The Obamacare benefit could be in for a rough ride — at least initially. The dispute is pending before U.S. District Judge Reed O’Connor, who once declared the ACA must be repealed entirely, though the Supreme Court didn't agree.
If eliminated, millions of Americans enrolled in ACA plans may face increased out-of-pocket health-care expenses for routine services like cancer screenings and vaccines. But any such ruling would surely be appealed.
Challengers in Kelley v. Becerra argue that the ACA’s requirement is unlawful because members of the three entities affiliated with HHS that determine which preventive services should be free haven’t been nominated by the president or confirmed by the Senate. In a separate claim, the lawsuit also contends that requiring coverage for HIV prevention drugs violates the Religious Freedom Restoration Act, according to the Commonwealth Fund, a health-care think tank.
The American Medical Association:
With an adverse ruling in Kelley v. Becerra, patients would lose access to vital preventive health care services, such as screenings for cancer, heart disease, obesity and diabetes, as well as well child visits & access to critical immunizations. https://t.co/dSxO0UyA1P— AMA (@AmerMedicalAssn) July 25, 2022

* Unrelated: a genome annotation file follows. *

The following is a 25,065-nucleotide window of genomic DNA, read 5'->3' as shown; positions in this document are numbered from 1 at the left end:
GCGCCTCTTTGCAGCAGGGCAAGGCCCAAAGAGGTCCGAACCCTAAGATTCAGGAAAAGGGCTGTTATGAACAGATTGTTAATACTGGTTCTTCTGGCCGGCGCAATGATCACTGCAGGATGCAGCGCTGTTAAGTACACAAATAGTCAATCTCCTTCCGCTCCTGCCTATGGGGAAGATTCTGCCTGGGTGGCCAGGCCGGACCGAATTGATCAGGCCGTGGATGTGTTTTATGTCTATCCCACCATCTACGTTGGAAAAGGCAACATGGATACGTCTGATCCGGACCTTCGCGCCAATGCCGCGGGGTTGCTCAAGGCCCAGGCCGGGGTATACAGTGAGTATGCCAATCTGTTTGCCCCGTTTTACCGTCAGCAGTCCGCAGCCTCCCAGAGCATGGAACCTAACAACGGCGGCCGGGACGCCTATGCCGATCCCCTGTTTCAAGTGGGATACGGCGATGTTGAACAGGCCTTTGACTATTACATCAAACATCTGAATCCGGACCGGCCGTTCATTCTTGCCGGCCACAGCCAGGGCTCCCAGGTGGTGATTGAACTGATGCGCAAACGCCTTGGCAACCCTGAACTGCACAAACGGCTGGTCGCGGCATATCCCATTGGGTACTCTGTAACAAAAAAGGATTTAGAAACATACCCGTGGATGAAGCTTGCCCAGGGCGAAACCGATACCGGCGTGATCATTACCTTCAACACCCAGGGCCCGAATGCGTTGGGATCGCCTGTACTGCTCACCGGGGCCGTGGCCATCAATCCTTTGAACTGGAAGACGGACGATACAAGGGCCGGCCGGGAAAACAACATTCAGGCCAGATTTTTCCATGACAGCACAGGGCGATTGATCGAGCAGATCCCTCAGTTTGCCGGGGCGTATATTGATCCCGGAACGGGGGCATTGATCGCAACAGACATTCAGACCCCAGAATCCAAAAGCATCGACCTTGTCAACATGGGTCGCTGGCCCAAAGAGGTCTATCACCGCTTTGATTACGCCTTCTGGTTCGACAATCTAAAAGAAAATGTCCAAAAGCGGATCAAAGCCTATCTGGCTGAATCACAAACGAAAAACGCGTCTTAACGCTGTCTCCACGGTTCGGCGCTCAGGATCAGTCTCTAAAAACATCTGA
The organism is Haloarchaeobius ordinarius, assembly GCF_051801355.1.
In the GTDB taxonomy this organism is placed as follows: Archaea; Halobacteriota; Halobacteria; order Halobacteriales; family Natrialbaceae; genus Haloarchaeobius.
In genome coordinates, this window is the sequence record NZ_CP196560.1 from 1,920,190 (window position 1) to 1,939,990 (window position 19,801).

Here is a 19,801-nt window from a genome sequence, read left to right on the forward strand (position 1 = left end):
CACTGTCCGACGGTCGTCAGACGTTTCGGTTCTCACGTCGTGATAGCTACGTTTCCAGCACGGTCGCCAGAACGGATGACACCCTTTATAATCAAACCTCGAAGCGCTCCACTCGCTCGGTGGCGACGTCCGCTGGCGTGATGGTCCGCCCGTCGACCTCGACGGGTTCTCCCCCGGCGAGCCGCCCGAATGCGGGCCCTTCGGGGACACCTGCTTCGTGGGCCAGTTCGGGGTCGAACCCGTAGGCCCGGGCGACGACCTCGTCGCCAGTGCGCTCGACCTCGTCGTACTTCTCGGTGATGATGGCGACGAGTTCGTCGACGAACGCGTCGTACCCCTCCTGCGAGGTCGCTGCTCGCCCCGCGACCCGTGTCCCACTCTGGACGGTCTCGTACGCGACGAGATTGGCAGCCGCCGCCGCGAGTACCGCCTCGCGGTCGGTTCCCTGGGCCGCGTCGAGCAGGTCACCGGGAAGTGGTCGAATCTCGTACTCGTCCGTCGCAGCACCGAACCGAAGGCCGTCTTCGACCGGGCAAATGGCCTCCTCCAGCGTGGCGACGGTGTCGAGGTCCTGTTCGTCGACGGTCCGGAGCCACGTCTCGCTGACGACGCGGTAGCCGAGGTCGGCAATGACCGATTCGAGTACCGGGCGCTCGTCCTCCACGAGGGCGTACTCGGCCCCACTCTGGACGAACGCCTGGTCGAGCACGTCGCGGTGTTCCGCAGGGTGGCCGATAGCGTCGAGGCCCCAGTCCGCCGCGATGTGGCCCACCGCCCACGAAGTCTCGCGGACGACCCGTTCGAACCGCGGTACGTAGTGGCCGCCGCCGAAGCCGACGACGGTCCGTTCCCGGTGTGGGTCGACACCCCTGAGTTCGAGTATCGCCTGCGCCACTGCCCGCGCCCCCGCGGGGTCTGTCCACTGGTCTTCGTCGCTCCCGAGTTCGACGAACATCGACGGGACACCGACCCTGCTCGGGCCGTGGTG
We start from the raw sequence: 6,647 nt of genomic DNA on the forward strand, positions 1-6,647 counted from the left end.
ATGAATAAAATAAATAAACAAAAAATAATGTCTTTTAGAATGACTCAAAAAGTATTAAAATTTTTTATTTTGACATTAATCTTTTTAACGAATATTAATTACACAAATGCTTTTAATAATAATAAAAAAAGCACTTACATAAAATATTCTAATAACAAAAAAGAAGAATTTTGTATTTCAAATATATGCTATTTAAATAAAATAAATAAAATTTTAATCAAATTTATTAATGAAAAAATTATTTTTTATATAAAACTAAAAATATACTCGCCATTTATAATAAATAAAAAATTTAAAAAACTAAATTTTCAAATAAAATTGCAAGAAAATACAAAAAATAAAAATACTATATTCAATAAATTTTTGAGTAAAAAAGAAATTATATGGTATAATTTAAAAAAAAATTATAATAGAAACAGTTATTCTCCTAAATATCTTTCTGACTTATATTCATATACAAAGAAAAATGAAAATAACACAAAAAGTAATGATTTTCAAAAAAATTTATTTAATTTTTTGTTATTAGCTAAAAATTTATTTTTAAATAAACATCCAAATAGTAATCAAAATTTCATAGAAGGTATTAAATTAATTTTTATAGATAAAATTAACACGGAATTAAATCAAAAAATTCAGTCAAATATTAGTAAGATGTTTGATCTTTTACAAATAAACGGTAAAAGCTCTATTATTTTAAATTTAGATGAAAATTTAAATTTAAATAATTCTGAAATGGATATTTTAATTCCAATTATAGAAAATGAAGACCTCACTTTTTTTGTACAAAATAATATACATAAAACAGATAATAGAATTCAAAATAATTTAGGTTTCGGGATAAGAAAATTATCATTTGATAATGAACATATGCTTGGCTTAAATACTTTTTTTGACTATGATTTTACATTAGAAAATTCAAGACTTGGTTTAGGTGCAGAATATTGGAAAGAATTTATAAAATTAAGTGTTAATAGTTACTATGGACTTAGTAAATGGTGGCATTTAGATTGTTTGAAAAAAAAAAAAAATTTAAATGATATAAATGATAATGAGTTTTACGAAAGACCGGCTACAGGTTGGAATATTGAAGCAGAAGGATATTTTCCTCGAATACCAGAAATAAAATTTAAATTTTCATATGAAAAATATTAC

Senate Democrats wrestle with covid-19 absences
The centrist lawmaker is the latest in a long string of Democrats to be infected with the virus. Sens. Tina Smith (Minn.) and Thomas R. Carper (Del.) were sidelined last week, further complicating the party’s efforts to push several legislative priorities through an evenly split chamber before leaving town for August recess. Smith announced last night that she'd be back today.
Manchin’s absence this week is not likely to affect the timing of votes on the Senate floor. But if he's out into next week, it could upset plans by Democratic leadership to deliver on a long-awaited health-care package they’re attempting to pass without GOP votes.
- The health-care bill would empower Medicare to negotiate some drug prices and temporarily extend enhanced financial help to many Americans who buy insurance through state and federal exchanges. But to pass the measure, the party needs the support of every Senate Democrat.